These surveyors blazed the way for the settlers to follow, assuming without hesitation but with caution the hazards of weather, frontier hardship, and Indians.  Among these intrepid men who were in the ranks of the trail blazers were John Henry, John Karner, and P. P. Philpott, who settled in Limestone County, R. M. Tyne, later of Freestone County, and William M. Love.  One of the bravest, Love lost his life to an assassin's bullet in Navarro County as the result of a feud growing out of a conflicting land location made thirty years before.  Among those who came a little later, but before 1838, were Volney and Josephus Cavitt, David Cobb, Newton Duncan, and S. R. Moss.

One of the first schools in Robertson County was Franklin Academy located at Old Franklin in 1838.

Francies Slauter, an educated man, came to Texas with his family from Monroe County, Tennessee.  He organized the first school at Old Franklin.  He and his wife Katherine had seven children at the time of his death in 1842.  The five older children were sent back to Tennessee for their education and to be with Katherine's people.  In 1847, Katherine married George W. Hill, also from Tennessee and the first doctor to come to Texas.  Hill was Secretary of War under the Republic of Texas.  They raised the two younger children, Robert F. & Rosa Slauter.  G. W. Hill's land had been located in the northern part of Robertson's Colony, now Hill County, which was named for G. W. Hill.  He and Katherine left Robertson County and moved to Dawson.  In his last will dated in 1860, he left one-half of his property to Robert F. Slauter, together with his best horse, saddle, gun, and gold watch.  Speaking of Robert in his will as his "dutiful stepson," he leaves the other half to Katherine, reserving two acres as a perpetual burying ground.

Harrison Owen was the first County Clerk and Recorder of Robertson County.  He served from 1837 until 1851 and died at the age of 72.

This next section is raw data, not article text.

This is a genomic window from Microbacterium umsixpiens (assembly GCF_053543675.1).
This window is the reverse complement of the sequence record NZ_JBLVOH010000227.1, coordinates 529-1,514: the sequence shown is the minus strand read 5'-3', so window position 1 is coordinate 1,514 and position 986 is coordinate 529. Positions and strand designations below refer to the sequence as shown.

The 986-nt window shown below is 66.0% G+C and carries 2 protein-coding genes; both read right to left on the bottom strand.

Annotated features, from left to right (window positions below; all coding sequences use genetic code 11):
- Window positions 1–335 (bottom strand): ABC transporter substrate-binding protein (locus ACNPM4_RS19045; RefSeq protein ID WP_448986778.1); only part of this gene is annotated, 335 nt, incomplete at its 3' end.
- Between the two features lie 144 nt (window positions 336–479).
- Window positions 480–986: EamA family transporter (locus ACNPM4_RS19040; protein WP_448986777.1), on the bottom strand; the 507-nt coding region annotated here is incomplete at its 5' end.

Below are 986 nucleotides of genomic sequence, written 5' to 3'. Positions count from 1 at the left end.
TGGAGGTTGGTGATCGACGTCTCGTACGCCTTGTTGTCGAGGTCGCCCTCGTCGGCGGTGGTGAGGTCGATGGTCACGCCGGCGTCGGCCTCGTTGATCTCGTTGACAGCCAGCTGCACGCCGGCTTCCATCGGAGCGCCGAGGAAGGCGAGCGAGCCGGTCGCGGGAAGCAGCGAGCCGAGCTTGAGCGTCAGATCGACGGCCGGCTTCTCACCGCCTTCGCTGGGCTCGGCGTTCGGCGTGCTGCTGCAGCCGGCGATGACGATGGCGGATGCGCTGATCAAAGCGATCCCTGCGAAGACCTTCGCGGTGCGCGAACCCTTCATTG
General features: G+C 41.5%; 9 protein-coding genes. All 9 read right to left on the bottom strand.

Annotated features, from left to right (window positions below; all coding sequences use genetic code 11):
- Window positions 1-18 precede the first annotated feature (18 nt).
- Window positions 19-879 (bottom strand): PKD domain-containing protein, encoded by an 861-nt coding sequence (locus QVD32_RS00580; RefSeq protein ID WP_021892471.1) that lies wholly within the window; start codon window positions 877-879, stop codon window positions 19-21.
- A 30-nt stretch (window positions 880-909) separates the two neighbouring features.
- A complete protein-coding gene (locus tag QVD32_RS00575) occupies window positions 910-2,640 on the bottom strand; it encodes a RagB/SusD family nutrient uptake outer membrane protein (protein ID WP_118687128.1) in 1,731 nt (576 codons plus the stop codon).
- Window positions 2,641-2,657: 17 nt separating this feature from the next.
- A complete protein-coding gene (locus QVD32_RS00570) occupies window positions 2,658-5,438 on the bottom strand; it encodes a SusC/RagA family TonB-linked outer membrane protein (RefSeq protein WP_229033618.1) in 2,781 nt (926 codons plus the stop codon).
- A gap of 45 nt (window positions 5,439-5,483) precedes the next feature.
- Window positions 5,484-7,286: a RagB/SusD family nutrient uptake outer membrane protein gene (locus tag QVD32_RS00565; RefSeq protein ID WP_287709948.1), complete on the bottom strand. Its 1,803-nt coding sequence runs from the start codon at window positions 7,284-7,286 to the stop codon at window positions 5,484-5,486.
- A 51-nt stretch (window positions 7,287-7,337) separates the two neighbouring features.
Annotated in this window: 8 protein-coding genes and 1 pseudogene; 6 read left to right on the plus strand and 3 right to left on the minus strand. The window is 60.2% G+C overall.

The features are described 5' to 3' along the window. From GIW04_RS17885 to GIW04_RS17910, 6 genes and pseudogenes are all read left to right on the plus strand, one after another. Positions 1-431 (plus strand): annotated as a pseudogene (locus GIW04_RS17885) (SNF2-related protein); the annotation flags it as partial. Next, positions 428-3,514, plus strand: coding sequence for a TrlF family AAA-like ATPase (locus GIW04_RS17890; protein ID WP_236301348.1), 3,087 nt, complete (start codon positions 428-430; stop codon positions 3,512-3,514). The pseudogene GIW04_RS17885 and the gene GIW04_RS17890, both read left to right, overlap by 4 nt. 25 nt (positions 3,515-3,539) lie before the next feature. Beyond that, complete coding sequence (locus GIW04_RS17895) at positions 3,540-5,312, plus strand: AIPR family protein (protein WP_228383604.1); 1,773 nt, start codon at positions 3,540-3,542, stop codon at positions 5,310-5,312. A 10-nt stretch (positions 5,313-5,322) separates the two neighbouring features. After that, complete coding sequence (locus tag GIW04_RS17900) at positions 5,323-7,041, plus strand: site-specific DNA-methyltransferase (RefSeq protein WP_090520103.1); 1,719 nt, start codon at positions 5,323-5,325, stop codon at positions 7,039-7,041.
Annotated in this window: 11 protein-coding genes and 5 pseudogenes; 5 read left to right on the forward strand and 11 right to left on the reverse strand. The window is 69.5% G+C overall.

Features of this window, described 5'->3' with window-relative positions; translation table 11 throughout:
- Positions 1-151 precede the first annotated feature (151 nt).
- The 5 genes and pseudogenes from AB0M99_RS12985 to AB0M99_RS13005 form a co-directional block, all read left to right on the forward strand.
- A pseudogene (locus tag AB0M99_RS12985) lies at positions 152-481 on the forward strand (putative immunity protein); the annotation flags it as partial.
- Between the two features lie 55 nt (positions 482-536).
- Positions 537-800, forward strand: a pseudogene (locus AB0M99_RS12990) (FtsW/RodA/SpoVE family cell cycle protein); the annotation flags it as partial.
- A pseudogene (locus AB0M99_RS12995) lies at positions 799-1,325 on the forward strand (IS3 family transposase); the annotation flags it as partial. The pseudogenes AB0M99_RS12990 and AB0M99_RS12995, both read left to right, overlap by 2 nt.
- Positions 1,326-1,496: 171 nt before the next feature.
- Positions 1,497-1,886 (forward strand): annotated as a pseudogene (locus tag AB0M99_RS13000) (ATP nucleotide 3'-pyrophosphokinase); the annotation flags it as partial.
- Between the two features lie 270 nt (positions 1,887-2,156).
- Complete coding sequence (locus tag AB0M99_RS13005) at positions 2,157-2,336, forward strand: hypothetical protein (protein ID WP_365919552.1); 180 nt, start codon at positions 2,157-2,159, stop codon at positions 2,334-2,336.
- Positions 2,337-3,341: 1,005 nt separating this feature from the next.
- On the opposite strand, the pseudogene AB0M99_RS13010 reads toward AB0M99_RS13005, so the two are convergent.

In 1839, a frontier company of minute men was organized to guard the outlying settlements between the Brazos and Navasota Rivers.  Captain Eli Chandler commanded the organization whose headquarters were at Franklin.

The old probate records show that many were killed by the Indians.  Hugh Henry and William Fullerton, who came from Alabama with the Cavitts and Dunns, were killed in 1839 at Morgan's Point by the Indians.  Probate proceedings were taken out on both Hugh Henry and William Fullerton.  Hugh Henry left his wife Elizabeth and three small children; William Fullerton left his wife, Margaret, and six small children.  John Adams was also killed by Indians in 1839 while in service.

A. W. Cooke, first surveyor of Robertson County, married Elizabeth Jane Harlan from Old Nashville.  Quite wealthy, she took her money and along with August Cooke opened a general merchandise store in Old Franklin.  A list of their merchandise included: mole skins, pantaloons, candle snuffers, tobacco, nails, calico, linen, suspenders, thread, candlesticks, knives, bridles, saddles, hymn books, testaments, and Mitchell's Map of Texas.  Mr. Cooke was also the undertaker; the undertaker's fee being listed at $10.00.

Those owning or operating saloons in Old Franklin were:  George W. Cox, Leroy Boggus, Thomas Eaton, Alfred Eaton, Samuel W. White, and A. Henderson.

The first District Court was held on December 22, 1836 at Old Franklin.  Officers were:  R. M. Williams, Judge of the Third Judicial District; H. C. Hudson, District Attorney; John D. Smith and George W. Hill, Deputy County Clerk.  The first grand jury called included:  Isiah Harlan, Henry Fullerton, H. Reed, R. Wheelock, William Henry, John Chamblee, Joseph Webb, William Fullerton, A. F. Moss, Edward McMillan, and Jesse Webb.  The first indictments returned by the grand jury were for excessive drinking, assault and battery, and several murder charges.

The old town of Franklin still has some land marks and has been located on our county map used today by Gus. T. Bogan, Abstractor.  In 1850, by two-thirds vote of the people, the county seat was moved from Old Franklin to Wheelock.



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State Coordinator: Shirley Cullum
Assistant State Coordinators: Carla Clifton, Jane Keppler

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Page Modified: 18 September 2017